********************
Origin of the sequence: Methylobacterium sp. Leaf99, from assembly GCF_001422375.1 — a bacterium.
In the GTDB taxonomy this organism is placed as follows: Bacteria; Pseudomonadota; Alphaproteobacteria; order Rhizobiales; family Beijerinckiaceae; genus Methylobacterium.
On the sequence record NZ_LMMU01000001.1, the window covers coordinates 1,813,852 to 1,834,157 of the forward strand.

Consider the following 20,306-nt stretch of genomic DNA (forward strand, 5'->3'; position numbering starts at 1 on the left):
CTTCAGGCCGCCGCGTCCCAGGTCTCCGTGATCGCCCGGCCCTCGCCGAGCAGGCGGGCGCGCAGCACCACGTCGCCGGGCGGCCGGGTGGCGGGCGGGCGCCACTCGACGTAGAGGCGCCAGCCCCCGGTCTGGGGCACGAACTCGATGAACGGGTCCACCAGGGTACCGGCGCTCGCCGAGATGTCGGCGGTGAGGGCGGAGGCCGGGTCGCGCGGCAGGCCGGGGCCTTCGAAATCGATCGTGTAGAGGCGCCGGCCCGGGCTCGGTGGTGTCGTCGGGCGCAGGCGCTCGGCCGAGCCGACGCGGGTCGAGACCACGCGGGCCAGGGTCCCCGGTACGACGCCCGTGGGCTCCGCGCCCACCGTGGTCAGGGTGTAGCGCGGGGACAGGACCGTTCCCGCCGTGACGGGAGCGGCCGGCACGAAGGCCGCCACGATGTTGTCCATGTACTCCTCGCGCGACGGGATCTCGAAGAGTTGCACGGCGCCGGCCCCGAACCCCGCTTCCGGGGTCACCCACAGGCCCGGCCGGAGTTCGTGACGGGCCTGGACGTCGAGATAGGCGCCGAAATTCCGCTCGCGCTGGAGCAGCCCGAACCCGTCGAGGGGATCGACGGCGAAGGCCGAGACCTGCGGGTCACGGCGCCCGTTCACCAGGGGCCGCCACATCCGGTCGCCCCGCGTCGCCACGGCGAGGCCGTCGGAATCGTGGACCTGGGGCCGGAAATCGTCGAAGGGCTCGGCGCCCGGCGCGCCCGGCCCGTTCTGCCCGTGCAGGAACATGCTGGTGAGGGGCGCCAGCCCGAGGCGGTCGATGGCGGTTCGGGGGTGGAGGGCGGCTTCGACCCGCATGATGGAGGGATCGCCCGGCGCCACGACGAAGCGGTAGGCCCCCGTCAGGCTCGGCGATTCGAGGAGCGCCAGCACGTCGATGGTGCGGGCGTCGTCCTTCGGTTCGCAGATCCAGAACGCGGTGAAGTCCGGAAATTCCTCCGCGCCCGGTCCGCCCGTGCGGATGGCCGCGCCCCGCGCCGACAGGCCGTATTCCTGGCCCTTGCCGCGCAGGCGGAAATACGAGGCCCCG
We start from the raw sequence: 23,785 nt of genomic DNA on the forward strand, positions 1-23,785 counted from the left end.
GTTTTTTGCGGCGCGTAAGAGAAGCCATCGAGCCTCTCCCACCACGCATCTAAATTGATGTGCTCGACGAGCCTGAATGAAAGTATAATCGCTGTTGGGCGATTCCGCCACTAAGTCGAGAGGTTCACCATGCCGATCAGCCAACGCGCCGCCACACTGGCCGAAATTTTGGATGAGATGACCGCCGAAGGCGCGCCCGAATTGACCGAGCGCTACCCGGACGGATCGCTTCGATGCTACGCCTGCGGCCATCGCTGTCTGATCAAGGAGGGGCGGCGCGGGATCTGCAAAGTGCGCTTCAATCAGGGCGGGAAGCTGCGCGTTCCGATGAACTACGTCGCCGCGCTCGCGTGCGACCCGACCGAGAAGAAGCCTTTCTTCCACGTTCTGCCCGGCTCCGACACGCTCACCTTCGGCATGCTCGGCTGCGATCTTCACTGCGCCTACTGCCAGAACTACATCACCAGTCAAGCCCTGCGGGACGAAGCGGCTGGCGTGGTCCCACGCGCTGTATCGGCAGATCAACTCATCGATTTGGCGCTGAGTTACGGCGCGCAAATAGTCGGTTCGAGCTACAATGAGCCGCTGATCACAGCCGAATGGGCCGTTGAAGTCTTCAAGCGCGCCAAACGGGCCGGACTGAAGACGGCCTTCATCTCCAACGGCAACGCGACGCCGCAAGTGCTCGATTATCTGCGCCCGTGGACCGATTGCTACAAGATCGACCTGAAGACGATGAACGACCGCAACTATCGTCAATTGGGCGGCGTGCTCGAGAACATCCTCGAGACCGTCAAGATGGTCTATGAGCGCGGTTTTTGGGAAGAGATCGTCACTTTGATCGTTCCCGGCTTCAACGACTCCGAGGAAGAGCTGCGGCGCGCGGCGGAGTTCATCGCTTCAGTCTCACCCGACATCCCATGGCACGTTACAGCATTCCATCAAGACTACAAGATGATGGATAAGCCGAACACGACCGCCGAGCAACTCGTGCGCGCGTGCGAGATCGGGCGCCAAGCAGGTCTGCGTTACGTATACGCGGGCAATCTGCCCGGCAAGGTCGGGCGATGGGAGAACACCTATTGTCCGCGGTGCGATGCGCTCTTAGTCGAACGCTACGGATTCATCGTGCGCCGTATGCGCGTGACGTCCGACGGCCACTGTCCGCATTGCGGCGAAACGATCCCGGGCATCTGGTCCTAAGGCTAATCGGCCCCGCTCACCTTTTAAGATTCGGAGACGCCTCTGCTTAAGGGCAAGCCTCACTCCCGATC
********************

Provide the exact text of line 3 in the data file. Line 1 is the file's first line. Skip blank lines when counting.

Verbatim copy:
On the sequence record NZ_LMMU01000001.1, the window covers coordinates 1,813,852 to 1,834,157 of the forward strand.